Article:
SPACs are at the center of many digital companies’ plans to reposition themselves. Also known as “blank check” firms, these are shell corporations that list on a stock exchange with the goal of buying a private business and taking it public without the regulatory hassles that go with an initial public offering.
Digital publishers see this once-arcane Wall Street maneuver as a way to raise money at valuations that could match funding rounds in more buoyant conditions. In the 38-page prospectus published when it announced its SPAC plan, BuzzFeed projected a revenue surge, from $521 million in 2021 to over $1 billion by 2024. BuzzFeed also agreed to cut a quarter of its valuation for the transaction, setting a bad precedent for rivals now seeking to go public.
Blank check deals have become harder to pull off. In April, the Securities and Exchange Commission said it planned to inspect SPAC mergers more closely and could issue new rules, holding these transactions to the same standards of a traditional I.P.O.
Although the S.E.C.’s statement has slowed the financing market for SPACs, Vice Media is working with the blank check firm 7GC, according to the three people with knowledge of the company. Vice and 7GC recently completed the due diligence stage of the deal, the people said, and Vice is reaching out to investors to raise money to complete the transaction.
The deal could come at a huge cost. Like BuzzFeed, Vice might lower its valuation, the people said, adding that it could fall below $3 billion from $5.7 billion.
Vice had been staring down big cash payments to TPG as part of a $450 million investment that the private equity firm made a few years ago. Vice has since renegotiated those terms to principally include stock, two of the people said. A SPAC merger could clean up its ownership structure. Vice declined to comment.
Of all the digital publishers currently pursued by Wall Street, Vox Media could reverse the trend of reducing a company’s value to go public. It anticipates around $400 million in revenue this year, growing at a rate of more than 25 percent, two people with knowledge of the company said.
Perhaps more noteworthy: This year, Vox Media is likely to hit a financial metric known as cash flow positive, the people said. That means the company’s operations have more cash coming in than going out, which makes it easier to expand or even pay dividends to its investors. It also makes going public less urgent.
“For us, it’s a question of ambition and opportunity, and we are ambitious,” said Jim Bankoff, Vox Media’s chief executive. “We are going to evaluate our options, but we’re going to do it from a position of strength.” He would not comment on financial details or any potential deals.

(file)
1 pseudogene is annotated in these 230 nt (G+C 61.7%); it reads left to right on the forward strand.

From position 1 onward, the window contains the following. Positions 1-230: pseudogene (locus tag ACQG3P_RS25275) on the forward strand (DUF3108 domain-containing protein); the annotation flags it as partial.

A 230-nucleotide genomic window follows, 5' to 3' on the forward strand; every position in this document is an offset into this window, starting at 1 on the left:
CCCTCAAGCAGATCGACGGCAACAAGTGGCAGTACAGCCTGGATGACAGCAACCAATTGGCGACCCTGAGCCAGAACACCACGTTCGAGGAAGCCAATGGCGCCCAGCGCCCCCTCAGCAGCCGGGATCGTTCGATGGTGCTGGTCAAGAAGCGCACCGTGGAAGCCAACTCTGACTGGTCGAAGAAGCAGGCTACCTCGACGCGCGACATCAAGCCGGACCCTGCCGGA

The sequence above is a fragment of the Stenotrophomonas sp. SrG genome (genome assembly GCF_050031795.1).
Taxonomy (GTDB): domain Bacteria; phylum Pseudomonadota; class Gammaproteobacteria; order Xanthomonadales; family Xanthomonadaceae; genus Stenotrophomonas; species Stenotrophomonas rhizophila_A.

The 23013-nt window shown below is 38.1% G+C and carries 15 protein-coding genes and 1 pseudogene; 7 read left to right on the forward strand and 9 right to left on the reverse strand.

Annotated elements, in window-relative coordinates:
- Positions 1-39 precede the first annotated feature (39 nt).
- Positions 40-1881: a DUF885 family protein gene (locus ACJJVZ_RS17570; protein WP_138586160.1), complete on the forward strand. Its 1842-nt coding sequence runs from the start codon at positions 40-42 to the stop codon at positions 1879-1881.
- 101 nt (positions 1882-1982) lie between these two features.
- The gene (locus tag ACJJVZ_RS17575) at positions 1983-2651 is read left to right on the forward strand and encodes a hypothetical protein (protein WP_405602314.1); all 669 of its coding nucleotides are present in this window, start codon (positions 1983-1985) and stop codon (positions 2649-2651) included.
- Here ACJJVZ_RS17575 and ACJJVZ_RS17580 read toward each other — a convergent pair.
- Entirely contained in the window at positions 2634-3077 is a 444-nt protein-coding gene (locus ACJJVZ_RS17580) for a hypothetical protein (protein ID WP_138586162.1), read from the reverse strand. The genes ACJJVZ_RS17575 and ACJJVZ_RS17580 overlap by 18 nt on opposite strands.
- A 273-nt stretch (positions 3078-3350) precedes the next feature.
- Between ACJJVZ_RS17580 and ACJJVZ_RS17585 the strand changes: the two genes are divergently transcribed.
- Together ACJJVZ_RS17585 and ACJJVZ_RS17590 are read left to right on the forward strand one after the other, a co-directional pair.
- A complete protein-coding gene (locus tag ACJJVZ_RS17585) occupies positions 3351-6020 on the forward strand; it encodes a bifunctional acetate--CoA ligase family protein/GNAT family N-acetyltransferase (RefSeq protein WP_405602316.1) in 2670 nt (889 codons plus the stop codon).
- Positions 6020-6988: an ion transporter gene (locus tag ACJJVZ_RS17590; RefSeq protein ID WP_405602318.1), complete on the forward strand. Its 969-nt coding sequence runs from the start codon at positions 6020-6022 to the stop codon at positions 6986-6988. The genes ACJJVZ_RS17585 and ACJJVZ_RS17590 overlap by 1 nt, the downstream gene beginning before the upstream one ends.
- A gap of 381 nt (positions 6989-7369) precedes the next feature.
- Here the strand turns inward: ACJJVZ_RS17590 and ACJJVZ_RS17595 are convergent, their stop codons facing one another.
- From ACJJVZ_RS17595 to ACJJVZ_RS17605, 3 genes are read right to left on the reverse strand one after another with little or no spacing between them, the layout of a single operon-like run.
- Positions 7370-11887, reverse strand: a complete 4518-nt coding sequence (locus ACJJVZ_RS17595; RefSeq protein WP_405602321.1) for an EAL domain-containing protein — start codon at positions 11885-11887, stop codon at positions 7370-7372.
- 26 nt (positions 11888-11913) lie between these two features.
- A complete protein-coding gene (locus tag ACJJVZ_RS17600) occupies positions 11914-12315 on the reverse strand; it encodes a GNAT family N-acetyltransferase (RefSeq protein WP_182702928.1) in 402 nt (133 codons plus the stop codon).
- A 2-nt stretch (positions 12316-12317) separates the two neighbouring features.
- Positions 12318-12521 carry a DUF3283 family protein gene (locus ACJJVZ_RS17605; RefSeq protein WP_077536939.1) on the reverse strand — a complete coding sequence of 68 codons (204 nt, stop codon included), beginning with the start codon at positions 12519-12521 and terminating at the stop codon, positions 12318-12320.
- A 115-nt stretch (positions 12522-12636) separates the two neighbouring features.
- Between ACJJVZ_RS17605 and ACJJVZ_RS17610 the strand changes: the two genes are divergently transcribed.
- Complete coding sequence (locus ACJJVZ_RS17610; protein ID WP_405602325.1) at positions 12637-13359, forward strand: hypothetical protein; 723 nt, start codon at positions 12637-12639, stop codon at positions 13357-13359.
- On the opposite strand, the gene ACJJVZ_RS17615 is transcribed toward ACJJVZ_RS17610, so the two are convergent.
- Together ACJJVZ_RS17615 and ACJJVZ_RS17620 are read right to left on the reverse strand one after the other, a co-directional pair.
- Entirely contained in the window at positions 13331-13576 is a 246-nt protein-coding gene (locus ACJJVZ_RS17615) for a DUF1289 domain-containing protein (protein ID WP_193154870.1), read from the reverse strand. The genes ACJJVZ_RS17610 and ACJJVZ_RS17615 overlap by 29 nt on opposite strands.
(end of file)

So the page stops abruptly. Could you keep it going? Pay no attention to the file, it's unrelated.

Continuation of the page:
Group Nine had talks with major publishers, including Vox Media, about a possible merger for its own SPAC listing, but so far none have materialized, according to three people with knowledge of the matter. Ben Lerer, the head of Group Nine, said in an interview that the company was “in an enviable position” given its recent sales growth.
“The SPAC obviously allows us to be even more ambitious,” he said.
An option for Group Nine would be a deal with one of its largest backers: Discovery Inc. The media giant recently orchestrated a daring takeover of WarnerMedia in an effort to better compete in streaming. Group Nine’s properties have helped drive hundreds of thousands of new customers to Discovery’s streaming platform through content partnerships, making it an attractive takeover target.
The digital ad market thrived during the pandemic, as people started spending more online; BuzzFeed, Vox Media and Group Nine all benefited. Still, their gains were nothing compared with the amounts brought in by the digital giants.
“Facebook, Google and Amazon’s crumbs are Vox, Group Nine and Buzzfeed’s cake,” said Brian Wieser, the lead analyst at GroupM, the media investing arm of the ad company WPP.
That disparity underlines the need of the ad-driven publishers to keep getting bigger.
BuzzFeed’s entry into the public markets is likely to give it an advantage. In addition to cash, it will be able to use its stock as currency to make another deal along the lines of its HuffPost purchase.
“We’ll have opportunities to pursue more acquisitions, and there are more exciting companies out there that we want to pursue,” Jonah Peretti, a BuzzFeed co-founder and the chief executive, said last month.
When asked if BuzzFeed would consider entering the subscription business, he said in a recent interview: “Sure, we’d consider it. Why not?”